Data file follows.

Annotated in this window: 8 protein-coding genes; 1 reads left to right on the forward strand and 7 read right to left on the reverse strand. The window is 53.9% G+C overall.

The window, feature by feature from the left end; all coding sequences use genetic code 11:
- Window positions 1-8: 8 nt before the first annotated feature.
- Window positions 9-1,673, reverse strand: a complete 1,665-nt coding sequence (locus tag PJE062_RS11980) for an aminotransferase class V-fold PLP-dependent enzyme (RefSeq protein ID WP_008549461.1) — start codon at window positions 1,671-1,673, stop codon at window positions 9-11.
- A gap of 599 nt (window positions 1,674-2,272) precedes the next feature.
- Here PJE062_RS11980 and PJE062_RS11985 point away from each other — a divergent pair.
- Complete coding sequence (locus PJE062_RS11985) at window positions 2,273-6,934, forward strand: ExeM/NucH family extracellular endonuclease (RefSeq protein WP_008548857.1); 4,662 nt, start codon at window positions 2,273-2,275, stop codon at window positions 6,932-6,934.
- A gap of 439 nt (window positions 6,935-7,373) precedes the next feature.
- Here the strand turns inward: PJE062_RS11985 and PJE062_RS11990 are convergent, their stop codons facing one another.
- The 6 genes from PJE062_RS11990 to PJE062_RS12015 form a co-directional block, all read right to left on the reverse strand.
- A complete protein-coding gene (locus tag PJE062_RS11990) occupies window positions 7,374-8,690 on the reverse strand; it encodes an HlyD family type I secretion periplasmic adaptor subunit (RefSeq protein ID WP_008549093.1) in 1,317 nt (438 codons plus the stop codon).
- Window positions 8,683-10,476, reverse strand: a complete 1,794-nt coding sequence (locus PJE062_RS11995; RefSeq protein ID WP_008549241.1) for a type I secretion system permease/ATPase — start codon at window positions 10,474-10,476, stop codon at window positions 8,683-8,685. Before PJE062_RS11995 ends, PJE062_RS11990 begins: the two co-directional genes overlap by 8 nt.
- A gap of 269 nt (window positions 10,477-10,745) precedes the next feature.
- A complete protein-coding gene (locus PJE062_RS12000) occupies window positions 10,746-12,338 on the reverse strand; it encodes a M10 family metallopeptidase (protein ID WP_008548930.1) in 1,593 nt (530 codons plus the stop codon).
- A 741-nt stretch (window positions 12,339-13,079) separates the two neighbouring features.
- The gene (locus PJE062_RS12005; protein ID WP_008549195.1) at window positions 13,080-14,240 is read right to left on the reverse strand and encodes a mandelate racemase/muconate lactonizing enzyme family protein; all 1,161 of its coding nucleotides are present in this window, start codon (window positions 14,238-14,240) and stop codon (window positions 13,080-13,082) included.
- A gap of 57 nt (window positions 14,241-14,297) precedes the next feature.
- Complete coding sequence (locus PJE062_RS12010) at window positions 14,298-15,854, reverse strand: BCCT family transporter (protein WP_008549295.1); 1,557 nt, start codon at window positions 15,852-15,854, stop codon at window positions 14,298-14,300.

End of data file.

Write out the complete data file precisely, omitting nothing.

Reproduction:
Annotated in this window: 8 protein-coding genes; 1 reads left to right on the forward strand and 7 read right to left on the reverse strand. The window is 53.9% G+C overall.

The window, feature by feature from the left end; all coding sequences use genetic code 11:
- Window positions 1-8: 8 nt before the first annotated feature.
- Window positions 9-1,673, reverse strand: a complete 1,665-nt coding sequence (locus tag PJE062_RS11980) for an aminotransferase class V-fold PLP-dependent enzyme (RefSeq protein ID WP_008549461.1) — start codon at window positions 1,671-1,673, stop codon at window positions 9-11.
- A gap of 599 nt (window positions 1,674-2,272) precedes the next feature.
- Here PJE062_RS11980 and PJE062_RS11985 point away from each other — a divergent pair.
- Complete coding sequence (locus PJE062_RS11985) at window positions 2,273-6,934, forward strand: ExeM/NucH family extracellular endonuclease (RefSeq protein WP_008548857.1); 4,662 nt, start codon at window positions 2,273-2,275, stop codon at window positions 6,932-6,934.
- A gap of 439 nt (window positions 6,935-7,373) precedes the next feature.
- Here the strand turns inward: PJE062_RS11985 and PJE062_RS11990 are convergent, their stop codons facing one another.
- The 6 genes from PJE062_RS11990 to PJE062_RS12015 form a co-directional block, all read right to left on the reverse strand.
- A complete protein-coding gene (locus tag PJE062_RS11990) occupies window positions 7,374-8,690 on the reverse strand; it encodes an HlyD family type I secretion periplasmic adaptor subunit (RefSeq protein ID WP_008549093.1) in 1,317 nt (438 codons plus the stop codon).
- Window positions 8,683-10,476, reverse strand: a complete 1,794-nt coding sequence (locus PJE062_RS11995; RefSeq protein ID WP_008549241.1) for a type I secretion system permease/ATPase — start codon at window positions 10,474-10,476, stop codon at window positions 8,683-8,685. Before PJE062_RS11995 ends, PJE062_RS11990 begins: the two co-directional genes overlap by 8 nt.
- A gap of 269 nt (window positions 10,477-10,745) precedes the next feature.
- A complete protein-coding gene (locus PJE062_RS12000) occupies window positions 10,746-12,338 on the reverse strand; it encodes a M10 family metallopeptidase (protein ID WP_008548930.1) in 1,593 nt (530 codons plus the stop codon).
- A 741-nt stretch (window positions 12,339-13,079) separates the two neighbouring features.
- The gene (locus PJE062_RS12005; protein ID WP_008549195.1) at window positions 13,080-14,240 is read right to left on the reverse strand and encodes a mandelate racemase/muconate lactonizing enzyme family protein; all 1,161 of its coding nucleotides are present in this window, start codon (window positions 14,238-14,240) and stop codon (window positions 13,080-13,082) included.
- A gap of 57 nt (window positions 14,241-14,297) precedes the next feature.
- Complete coding sequence (locus PJE062_RS12010) at window positions 14,298-15,854, reverse strand: BCCT family transporter (protein WP_008549295.1); 1,557 nt, start codon at window positions 15,852-15,854, stop codon at window positions 14,298-14,300.